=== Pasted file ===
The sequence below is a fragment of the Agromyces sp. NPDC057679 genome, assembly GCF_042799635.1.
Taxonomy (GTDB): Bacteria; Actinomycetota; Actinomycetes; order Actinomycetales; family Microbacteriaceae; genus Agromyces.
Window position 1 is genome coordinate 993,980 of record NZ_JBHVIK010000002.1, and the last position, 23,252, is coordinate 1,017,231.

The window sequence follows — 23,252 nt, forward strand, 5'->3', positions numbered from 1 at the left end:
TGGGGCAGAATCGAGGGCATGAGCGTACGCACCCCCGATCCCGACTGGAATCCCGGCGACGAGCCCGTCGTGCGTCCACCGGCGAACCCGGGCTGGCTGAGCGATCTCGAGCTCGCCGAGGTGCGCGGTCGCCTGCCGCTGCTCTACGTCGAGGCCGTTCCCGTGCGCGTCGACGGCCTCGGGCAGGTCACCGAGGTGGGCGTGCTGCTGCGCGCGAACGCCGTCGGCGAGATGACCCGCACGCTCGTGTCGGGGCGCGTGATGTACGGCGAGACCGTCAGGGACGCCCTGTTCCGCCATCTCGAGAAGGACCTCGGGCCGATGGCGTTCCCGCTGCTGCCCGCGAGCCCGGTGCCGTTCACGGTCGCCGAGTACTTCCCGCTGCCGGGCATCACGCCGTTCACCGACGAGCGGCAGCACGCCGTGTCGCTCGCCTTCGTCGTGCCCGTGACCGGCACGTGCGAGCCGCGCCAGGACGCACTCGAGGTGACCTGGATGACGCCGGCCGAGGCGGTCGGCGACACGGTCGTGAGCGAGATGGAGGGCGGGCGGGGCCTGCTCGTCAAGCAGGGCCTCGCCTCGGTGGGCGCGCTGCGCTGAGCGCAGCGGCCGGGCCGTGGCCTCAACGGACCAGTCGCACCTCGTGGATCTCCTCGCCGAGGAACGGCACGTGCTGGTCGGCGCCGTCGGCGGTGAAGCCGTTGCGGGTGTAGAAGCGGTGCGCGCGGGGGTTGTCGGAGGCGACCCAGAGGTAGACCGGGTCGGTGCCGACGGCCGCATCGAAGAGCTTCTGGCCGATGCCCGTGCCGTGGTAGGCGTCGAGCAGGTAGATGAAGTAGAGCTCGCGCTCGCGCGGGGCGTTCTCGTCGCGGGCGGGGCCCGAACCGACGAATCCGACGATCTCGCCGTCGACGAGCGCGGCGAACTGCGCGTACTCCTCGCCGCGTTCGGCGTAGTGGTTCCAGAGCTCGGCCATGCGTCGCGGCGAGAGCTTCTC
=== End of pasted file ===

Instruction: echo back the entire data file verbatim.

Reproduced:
The sequence below is a fragment of the Agromyces sp. NPDC057679 genome, assembly GCF_042799635.1.
Taxonomy (GTDB): Bacteria; Actinomycetota; Actinomycetes; order Actinomycetales; family Microbacteriaceae; genus Agromyces.
Window position 1 is genome coordinate 993,980 of record NZ_JBHVIK010000002.1, and the last position, 23,252, is coordinate 1,017,231.

The window sequence follows — 23,252 nt, forward strand, 5'->3', positions numbered from 1 at the left end:
TGGGGCAGAATCGAGGGCATGAGCGTACGCACCCCCGATCCCGACTGGAATCCCGGCGACGAGCCCGTCGTGCGTCCACCGGCGAACCCGGGCTGGCTGAGCGATCTCGAGCTCGCCGAGGTGCGCGGTCGCCTGCCGCTGCTCTACGTCGAGGCCGTTCCCGTGCGCGTCGACGGCCTCGGGCAGGTCACCGAGGTGGGCGTGCTGCTGCGCGCGAACGCCGTCGGCGAGATGACCCGCACGCTCGTGTCGGGGCGCGTGATGTACGGCGAGACCGTCAGGGACGCCCTGTTCCGCCATCTCGAGAAGGACCTCGGGCCGATGGCGTTCCCGCTGCTGCCCGCGAGCCCGGTGCCGTTCACGGTCGCCGAGTACTTCCCGCTGCCGGGCATCACGCCGTTCACCGACGAGCGGCAGCACGCCGTGTCGCTCGCCTTCGTCGTGCCCGTGACCGGCACGTGCGAGCCGCGCCAGGACGCACTCGAGGTGACCTGGATGACGCCGGCCGAGGCGGTCGGCGACACGGTCGTGAGCGAGATGGAGGGCGGGCGGGGCCTGCTCGTCAAGCAGGGCCTCGCCTCGGTGGGCGCGCTGCGCTGAGCGCAGCGGCCGGGCCGTGGCCTCAACGGACCAGTCGCACCTCGTGGATCTCCTCGCCGAGGAACGGCACGTGCTGGTCGGCGCCGTCGGCGGTGAAGCCGTTGCGGGTGTAGAAGCGGTGCGCGCGGGGGTTGTCGGAGGCGACCCAGAGGTAGACCGGGTCGGTGCCGACGGCCGCATCGAAGAGCTTCTGGCCGATGCCCGTGCCGTGGTAGGCGTCGAGCAGGTAGATGAAGTAGAGCTCGCGCTCGCGCGGGGCGTTCTCGTCGCGGGCGGGGCCCGAACCGACGAATCCGACGATCTCGCCGTCGACGAGCGCGGCGAACTGCGCGTACTCCTCGCCGCGTTCGGCGTAGTGGTTCCAGAGCTCGGCCATGCGTCGCGGCGAGAGCTTCTC